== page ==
During my admittedly short adult life, my eyes have been opened to things which, as a teenager, I was blind to. Perhaps I was so unaware of it due to my childish lack of understanding, or maybe it is because at the time, I did not see how or why feminism could help me. I barely even knew what feminist theory was, let alone how it applied to my everyday life. It wasn’t until I got older, that I realised male attention isn’t always a compliment but instead an objectification of myself. I was surrounded by girls that aimed to look and dress a certain way because ‘Josh thinks its cute’. Admittedly, for a while, I also fell into this category; desperate for male attention because it was a mark of validity and popularness. However, when I hit the age of 16, I slowly began to notice that nothing changed if Josh thought my clothes weren’t tight enough or my breasts weren’t big enough, and striving to achieve an impossible image of myself only made me feel miserable. Sadly, telling myself that I was enough, still did not fill this void I had in me of wanting to be accepted and appreciated, and I felt I needed confirmation from males around me for this to be true.
When I began sixth form, my mindset completely changed. Over the long summer we had, I had grown a lot and learned to face situations I was not comfortable with. This involved fighting any anxiety I had and forcing myself to do things I may not have wanted to do. Therefore my mindset had developed a lot, from being childish and naive, to a more independent and confident one. I realised that there was such a strong male presence in everyday life, whether it was just when talking with friends, or when I picked out an outfit in the morning. The ‘strictly no skin’ dress code when being able to wear our own clothes took me back, and I began questioning why the female body was shunned in such a way, as if it was our responsibility to prevent the perverted thoughts of men, which had been encouraged by the sexualisation of simple anatomy through media and influence. I learnt for myself that the ‘social norm’ is not necessary the only way, and definitely not the best way. I soon realised that even strong and independent women were labelled as such because they acted in a dominant and masculine way, and if a women was to act in a feminine way and embrace her body and sexuality as her own, rather than be dictated, she was automatically seen as weak. I couldn’t comprehend how a woman could be seen as a lesser being than a man, but did not see how there could be anything done to change this.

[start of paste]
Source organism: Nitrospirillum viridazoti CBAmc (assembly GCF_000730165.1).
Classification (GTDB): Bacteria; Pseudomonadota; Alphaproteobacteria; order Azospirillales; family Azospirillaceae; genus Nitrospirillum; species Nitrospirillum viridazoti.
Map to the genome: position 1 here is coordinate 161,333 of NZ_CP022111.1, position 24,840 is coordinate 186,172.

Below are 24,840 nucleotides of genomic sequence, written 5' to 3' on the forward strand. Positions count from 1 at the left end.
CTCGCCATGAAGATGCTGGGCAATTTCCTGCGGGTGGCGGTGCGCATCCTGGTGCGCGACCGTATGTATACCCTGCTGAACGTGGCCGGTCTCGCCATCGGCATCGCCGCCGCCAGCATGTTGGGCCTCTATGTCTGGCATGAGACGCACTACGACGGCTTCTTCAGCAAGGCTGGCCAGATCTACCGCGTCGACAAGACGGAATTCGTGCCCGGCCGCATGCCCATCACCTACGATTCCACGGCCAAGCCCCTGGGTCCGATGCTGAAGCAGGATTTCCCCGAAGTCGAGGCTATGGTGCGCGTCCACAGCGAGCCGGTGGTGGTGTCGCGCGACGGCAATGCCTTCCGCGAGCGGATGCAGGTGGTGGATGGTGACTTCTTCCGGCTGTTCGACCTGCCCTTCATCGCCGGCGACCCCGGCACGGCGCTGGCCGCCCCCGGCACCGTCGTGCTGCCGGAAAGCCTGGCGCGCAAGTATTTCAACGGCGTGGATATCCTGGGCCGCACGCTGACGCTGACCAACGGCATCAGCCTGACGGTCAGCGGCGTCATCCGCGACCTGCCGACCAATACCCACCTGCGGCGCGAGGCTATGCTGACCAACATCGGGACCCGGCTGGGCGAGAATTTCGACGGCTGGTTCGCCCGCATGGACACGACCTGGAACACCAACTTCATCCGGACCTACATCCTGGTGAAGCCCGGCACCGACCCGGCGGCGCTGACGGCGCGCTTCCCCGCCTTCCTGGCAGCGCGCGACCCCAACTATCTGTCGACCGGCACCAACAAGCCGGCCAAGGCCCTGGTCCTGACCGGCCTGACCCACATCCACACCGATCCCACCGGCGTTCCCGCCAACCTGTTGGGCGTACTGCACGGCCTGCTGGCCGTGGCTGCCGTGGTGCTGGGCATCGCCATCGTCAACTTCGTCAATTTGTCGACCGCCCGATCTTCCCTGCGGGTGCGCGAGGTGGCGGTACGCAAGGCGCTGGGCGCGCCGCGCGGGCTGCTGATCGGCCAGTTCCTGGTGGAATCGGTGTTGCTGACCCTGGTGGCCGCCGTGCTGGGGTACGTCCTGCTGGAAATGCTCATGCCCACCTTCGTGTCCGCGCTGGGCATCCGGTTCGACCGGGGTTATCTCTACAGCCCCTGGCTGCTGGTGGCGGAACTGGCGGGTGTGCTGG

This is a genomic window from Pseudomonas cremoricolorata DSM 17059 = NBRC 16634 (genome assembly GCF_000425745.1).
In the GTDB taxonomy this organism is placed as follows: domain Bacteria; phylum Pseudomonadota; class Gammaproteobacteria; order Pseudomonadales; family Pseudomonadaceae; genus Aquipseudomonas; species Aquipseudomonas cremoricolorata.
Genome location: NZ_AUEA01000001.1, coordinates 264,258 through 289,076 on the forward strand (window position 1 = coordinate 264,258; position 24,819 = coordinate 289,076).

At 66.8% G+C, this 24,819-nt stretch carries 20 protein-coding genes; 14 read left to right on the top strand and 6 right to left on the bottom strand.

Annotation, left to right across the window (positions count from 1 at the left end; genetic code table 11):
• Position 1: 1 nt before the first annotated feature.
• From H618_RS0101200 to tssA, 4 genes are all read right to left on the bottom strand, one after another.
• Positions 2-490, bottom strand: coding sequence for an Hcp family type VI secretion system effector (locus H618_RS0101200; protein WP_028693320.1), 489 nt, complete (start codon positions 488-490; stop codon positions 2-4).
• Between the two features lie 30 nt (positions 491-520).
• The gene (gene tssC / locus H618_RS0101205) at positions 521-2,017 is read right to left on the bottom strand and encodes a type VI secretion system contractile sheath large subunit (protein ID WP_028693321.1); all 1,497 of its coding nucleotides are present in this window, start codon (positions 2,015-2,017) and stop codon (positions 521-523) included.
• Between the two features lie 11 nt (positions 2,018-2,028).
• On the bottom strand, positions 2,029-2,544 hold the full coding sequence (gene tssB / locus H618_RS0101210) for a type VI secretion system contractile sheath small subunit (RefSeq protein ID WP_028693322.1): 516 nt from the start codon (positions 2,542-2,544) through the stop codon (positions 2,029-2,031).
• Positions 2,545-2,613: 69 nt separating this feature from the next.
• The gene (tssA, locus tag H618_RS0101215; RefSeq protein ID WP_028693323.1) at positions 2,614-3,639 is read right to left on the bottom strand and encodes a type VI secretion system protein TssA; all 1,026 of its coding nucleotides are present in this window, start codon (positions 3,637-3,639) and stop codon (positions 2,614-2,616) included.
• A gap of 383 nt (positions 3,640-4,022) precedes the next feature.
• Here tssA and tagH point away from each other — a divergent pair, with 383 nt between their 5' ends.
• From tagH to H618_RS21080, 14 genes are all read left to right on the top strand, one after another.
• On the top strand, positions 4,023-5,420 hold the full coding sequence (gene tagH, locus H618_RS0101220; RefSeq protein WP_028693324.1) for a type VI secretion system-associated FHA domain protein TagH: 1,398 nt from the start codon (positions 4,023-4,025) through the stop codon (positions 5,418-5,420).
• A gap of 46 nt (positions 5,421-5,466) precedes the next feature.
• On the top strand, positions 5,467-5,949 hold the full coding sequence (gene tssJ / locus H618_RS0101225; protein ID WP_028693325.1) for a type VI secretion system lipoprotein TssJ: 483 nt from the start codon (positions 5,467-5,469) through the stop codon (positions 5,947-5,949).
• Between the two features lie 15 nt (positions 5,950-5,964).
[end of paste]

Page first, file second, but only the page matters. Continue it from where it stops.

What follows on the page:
Education has helped a lot, not only in my academic understanding, but it has also opened my eyes to possibilities and movements I may not have been aware of before. Seeing how women have taken the reigns and challenged the patriarchy is empowering. I soon realised that I do not have to sit back and let it happen, but instead can make people understand the importance of equality and how quickly the world is changing.
The apparent generation gap that becomes very visible when discussing feminism is saddening. It shows me how stuck people are in their ways and that they feel it is ‘just the way it is’ and that ‘it will never change’. It’s also scary how many parents will not rise up to their responsibilities and teach their children the importance of equality and power, but instead will let them wilt under social construct. It applies to boys and girls, because as frustrating as it is, without the power of ‘male privilege’ on board, change will be a longer and more straining process, with a lot more knock downs. Although it is a set back that there is a generation gap, it just proves to me that there is hope for the new generations, and that hopefully equality will become second nature and not just a theory.